Il tema della crescita, ovvero della mancanza di crescita, sta al centro di tutto: lo abbiamo scritto nel Post che precede questo. Ma proprio alla luce di questo tema, quali saranno le prossime mosse delle Banche Centrali ora che il QE ha fallito? Recce'd ve ne ha scritto il 16 agosto, oggi invece, a distanza di sette giorni, ne scrive il Financial Times con le parole che vi riportiamo sotto:
This is another of those weeks when markets hang on every word from Janet Yellen, the Federal Reserve chair, who is speaking in Jackson Hole on Friday. Such is the over-analysis of Fedspeak, they hang on every comma and colon too.
But if all investors are listening for from the annual central bankers’ symposium is clues as to whether the Fed raises rates in September, December or 2017, they may miss more important information for the coming year.
A central question is whether the developed world, and the US in particular, is finally about to see an uptick in inflation, which has been subdued for so long since the financial crisis. Getting the right answer to that question could be key to investing success. Smart money investors in the US are already drawing up strategies for a higher-inflation world, and it never hurts to have a few trading ideas in the hopper ready to go.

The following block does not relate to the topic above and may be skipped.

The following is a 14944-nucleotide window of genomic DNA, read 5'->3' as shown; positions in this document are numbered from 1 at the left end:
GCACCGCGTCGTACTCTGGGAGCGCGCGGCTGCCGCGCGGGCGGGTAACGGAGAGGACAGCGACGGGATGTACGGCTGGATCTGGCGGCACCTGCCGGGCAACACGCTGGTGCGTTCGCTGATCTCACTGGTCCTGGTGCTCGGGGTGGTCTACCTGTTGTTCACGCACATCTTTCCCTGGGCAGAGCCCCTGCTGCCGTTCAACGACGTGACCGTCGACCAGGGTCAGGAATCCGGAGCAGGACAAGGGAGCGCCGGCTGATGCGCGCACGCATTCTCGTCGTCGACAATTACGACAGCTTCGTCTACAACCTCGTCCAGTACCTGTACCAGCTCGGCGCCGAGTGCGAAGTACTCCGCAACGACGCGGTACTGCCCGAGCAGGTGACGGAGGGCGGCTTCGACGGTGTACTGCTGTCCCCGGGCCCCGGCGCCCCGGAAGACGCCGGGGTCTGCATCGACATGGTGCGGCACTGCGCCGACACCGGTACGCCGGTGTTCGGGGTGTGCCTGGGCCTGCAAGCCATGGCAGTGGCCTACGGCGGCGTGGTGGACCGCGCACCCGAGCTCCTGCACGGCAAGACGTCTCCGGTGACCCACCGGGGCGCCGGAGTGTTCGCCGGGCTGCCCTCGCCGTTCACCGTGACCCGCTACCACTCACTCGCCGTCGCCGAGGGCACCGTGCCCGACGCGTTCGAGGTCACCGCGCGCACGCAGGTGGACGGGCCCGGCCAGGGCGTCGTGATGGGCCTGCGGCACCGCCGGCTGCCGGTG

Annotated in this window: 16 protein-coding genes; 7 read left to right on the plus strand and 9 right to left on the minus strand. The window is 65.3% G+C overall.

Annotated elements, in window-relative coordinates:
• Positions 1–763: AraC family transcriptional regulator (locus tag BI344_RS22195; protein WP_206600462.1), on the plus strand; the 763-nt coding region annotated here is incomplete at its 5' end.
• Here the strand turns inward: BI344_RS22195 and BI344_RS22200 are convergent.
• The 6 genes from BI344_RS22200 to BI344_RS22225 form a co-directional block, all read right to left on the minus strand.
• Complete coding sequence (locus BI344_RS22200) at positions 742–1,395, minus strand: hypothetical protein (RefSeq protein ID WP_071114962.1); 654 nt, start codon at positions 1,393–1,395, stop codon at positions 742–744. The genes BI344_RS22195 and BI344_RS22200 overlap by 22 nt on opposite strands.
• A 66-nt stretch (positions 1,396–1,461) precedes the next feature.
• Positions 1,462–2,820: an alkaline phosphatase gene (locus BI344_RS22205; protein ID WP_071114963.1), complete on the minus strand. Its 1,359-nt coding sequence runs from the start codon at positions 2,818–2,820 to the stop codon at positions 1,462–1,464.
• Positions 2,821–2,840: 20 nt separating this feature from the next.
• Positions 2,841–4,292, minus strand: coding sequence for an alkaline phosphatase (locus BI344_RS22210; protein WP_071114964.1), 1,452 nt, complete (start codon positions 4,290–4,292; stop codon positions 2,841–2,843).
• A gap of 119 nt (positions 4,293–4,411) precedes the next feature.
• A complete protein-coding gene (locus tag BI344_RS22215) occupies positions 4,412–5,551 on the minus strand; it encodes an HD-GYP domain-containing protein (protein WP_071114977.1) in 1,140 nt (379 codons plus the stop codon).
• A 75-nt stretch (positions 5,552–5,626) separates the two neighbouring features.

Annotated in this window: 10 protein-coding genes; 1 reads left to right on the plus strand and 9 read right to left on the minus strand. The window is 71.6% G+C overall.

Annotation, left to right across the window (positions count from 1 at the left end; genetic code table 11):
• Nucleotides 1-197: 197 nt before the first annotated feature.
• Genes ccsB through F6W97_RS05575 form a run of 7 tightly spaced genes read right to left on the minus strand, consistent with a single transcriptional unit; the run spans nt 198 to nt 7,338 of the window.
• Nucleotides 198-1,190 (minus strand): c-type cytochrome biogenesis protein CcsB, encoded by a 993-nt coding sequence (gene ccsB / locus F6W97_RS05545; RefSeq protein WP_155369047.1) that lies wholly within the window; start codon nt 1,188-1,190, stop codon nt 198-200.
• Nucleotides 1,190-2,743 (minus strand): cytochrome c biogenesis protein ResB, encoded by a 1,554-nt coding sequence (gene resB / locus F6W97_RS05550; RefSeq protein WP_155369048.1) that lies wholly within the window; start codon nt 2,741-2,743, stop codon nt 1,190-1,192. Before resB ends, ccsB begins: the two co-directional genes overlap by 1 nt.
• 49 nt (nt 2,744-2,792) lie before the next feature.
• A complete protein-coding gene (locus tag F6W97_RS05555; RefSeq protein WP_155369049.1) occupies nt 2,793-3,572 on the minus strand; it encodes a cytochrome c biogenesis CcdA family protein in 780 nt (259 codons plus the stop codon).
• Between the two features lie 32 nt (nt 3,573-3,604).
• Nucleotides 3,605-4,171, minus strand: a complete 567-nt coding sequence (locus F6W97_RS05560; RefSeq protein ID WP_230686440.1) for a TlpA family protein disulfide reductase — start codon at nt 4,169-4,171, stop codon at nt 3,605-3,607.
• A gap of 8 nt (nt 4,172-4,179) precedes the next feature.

Ms Yellen’s colleague John Williams, president of the San Francisco Fed, has thrown the idea of raising central banks’ inflation target into the mix of suggestions for making monetary policy more flexible. Further remedies for sluggish economic growth will also be on policymakers’ minds.
Investors listening in on these wonkish discussions may decide that central bankers have some new ideas for rekindling inflation. But there are other reasons to think consumer prices might revive. Average hourly earnings in the US grew at an annual rate of 2.6 per cent last month, and the fact that job growth has outpaced labour force growth suggests upward pressure to come.
Meanwhile politicians around the world seem more willing to use fiscal policy after years of austerity, notably in the UK and Japan but also in the US, where bothpresidential candidates are talking infrastructure spending.
For years inflation has been the dog that did not bark, and no one is expecting a return to the 1970s. But it may be time to examine potential investment strategies for a no-longer-rock-bottom-inflation world.
This is harder than it sounds. After years of quantitative easing, real assets are trading at elevated prices. Gold, that most traditional inflation hedge, may be too volatile for many investors in the age of exchange traded funds.
However, three broad strategies suggest themselves, one in the bond market and two in equities.
E qui ci fermiamo: perché il FT propone le sue strategie, ma noi abbiamo già le nostre, che fino ad oggi sono vincenti e adeguate a questa sfida.